4 days rest 1-2 11.57 ERA 16.1 IP 19 BB
    5+ days rest 2-0 1.45 ERA 18.2 IP 8 BB

    Very observant, LVW. Maybe Volquez needs the additional rest coming back from surgery.

    Funny how quick things can change during a baseball season. Just a few weeks ago, it looked like the Reds had a plethora of starting pitchers and outfielders. Now Leake and Volquez are out of the rotation, Edmunds and Nix are hurt, Gomes is slumping and Heisey isn’t hitting like he was.

    Dusty is going to go through a lot of toothpicks this September.

  9. I’m not really worried about Harang. Most of the runs that he gave up are on fastballs that he left right over the plate. His curveball looked pretty good, it’s just a matter of location.

  10. Volquez to the pen is a lot better than having him start, but it still doesn’t make a lot of sense. The only role I can see fitting him at all is long relief, and that isn’t going to happen often enough (cross fingers) to help him rehab.

    Since I’m not convinced long relief isn’t going to be his major role, the team is exposed to his current complete lack of control. How is bringing him in later in a game an improvement?

  11. I’d be surprised if Volquez’s big problem was tipping pitches, although that could be compounding it. It’s not like hitters are killing him. He just can’t throw strikes, except for when he loses command and puts one right over the plate.

  12. In his Reds career Harang has started 210 games and lost 7 games where he pitched at least 6 innings and allowed 2 or less runs. If that sounds like a lot, compare that to Johan Santana whom has started 53 games the last 2 years and has had 5 such losses.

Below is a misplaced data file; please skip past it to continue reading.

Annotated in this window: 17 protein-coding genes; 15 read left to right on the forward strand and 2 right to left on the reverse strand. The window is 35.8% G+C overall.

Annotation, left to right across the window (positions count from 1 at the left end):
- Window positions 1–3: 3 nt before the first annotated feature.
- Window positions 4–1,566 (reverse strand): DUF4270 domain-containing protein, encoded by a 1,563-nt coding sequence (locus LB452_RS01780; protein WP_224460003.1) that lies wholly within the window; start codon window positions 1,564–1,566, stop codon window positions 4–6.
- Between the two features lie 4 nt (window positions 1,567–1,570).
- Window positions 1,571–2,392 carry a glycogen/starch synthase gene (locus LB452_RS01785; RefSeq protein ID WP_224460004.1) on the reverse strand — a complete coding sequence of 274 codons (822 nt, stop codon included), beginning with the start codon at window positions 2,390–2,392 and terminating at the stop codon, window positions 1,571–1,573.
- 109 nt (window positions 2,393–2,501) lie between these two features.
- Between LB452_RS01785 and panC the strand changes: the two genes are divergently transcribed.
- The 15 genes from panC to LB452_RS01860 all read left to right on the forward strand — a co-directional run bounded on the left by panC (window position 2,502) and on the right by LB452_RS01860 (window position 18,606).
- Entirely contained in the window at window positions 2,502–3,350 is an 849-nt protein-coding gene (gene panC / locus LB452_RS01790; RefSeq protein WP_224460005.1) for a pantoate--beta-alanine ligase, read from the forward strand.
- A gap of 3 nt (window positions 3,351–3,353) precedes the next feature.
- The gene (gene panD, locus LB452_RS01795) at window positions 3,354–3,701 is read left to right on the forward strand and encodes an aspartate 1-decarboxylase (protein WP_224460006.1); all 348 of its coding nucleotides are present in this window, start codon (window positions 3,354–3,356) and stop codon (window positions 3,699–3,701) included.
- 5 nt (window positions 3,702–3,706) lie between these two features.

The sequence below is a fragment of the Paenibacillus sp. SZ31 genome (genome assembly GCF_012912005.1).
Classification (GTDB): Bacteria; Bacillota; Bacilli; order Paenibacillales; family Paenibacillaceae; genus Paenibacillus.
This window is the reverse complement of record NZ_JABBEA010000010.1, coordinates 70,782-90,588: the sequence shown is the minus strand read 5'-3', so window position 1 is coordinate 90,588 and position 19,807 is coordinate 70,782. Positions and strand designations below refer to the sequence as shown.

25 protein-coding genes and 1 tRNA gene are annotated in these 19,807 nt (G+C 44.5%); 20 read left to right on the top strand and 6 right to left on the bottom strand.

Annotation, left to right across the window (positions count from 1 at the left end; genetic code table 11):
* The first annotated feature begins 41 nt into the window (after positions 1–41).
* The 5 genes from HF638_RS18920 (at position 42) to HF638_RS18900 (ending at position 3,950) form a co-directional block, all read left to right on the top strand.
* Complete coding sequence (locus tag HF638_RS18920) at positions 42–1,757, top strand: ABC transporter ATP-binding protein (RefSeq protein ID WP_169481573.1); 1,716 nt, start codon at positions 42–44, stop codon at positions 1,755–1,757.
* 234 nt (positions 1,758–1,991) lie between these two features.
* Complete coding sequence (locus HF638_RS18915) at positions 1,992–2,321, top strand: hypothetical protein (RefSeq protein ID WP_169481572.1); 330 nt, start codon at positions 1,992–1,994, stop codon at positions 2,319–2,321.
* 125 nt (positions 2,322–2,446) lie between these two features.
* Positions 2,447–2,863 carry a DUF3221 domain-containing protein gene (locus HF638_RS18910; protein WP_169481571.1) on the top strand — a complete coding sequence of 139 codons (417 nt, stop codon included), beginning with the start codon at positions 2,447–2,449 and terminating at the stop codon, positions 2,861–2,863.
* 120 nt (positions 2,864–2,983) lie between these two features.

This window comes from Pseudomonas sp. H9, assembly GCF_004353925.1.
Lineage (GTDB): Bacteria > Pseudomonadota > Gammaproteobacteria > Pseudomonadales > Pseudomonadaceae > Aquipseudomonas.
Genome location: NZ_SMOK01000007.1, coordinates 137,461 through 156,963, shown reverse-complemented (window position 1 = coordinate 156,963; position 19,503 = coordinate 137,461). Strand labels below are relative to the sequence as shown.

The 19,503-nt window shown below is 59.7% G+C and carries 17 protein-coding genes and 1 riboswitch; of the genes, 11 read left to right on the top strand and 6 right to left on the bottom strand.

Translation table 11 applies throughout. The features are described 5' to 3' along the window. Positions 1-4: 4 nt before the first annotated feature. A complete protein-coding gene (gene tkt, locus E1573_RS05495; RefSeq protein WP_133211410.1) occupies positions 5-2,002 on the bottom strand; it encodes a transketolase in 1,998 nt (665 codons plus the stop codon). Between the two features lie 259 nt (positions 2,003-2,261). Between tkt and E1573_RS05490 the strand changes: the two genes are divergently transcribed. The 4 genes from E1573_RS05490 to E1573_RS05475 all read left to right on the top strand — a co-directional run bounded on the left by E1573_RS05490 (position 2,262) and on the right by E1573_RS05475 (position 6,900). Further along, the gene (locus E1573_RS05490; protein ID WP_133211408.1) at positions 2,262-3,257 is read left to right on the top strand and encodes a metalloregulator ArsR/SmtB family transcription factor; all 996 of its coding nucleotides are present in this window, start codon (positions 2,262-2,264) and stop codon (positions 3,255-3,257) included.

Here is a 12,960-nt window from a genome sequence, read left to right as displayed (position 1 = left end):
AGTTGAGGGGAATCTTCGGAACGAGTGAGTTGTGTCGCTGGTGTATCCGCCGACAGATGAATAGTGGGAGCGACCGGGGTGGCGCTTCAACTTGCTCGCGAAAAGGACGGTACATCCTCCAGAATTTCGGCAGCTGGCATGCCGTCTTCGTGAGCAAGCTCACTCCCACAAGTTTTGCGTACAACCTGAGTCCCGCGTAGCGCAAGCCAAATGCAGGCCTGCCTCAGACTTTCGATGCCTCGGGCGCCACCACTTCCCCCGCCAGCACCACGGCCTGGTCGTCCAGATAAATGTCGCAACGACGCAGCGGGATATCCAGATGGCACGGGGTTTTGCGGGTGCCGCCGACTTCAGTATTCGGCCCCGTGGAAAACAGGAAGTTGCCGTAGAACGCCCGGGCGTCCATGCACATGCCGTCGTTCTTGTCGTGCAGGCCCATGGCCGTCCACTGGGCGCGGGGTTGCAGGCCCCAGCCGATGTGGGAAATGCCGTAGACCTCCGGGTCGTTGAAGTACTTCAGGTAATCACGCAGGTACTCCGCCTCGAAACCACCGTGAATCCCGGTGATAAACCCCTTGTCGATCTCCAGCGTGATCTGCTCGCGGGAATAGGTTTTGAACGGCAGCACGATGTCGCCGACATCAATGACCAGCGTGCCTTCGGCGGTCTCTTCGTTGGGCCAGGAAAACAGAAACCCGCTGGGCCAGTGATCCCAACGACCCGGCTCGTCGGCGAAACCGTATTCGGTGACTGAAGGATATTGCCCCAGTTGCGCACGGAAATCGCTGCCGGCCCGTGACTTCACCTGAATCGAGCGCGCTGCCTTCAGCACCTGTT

13. I guess Baker still didn’t get the memo (or facts) about the catcher comparisons. The VAST gap between the two catchers’ ERAs was well documented here and elsewhere last week.

    Hernandez catches Cueto and Volquez presumably for language reasons. Hanigan catches Arroyo and usually Bailey. That leaves Travis Wood as the “swing” pitcher. Recently, Hernandez has been catching Wood, giving Ramon 3/5 starts and Hanigan 2/5.

    That might change with Harang replacing Volquez in the rotation. Maybe Hanigan will catch Harang.

    • Harang-Hernandez 6.39

      Harang Hanigan 4.26

      I guess Baker still didn’t get the memo (or facts) about the catcher comparisons. The VAST gap between the two catchers’ ERAs was well documented here and elsewhere last week.Hernandez catches Cueto and Volquez presumably for language reasons. Hanigan catches Arroyo and usually Bailey. That leaves Travis Wood as the “swing” pitcher. Recently, Hernandez has been catching Wood, giving Ramon 3/5 starts and Hanigan 2/5.
      That might change with Harang replacing Volquez in the rotation. Maybe Hanigan will catch Harang.

  14. The bottom line is that it’s in the hands of Baker and the Reds to closely manage the pitching staff over the next 30+ games. So prepare yourself. Don’t be surprised if over these next several days we see things being cobbled together ‘at the last minute.’ There’s a nice variety of moving parts going on with our pitching staff. It’s much better they get on the same page in this facet, with those last nuances and intangibles now (Hanigan/Hernandez platoon and various rotation acclimations) as opposed to needing what you WILL NEED after we leave StL. in a week! I’ve been defending Harang, but in all honesty I see him as being the one most likely to get shelled next, God forbid. On the same note, I can see Harang doing just fine in both relief or as a starter. Just saying be patient, RLN, especially if we don’t pump up 20 runs every three game set.

  15. We are 5 games up. The Brewers have a power driven lineup. Give Harang and see what he can do against those guys. We might catch some lightning in a bottle. If not, it’s not the biggest crisis. I’d rather find out now what we are getting with Aaron.

Comments are closed.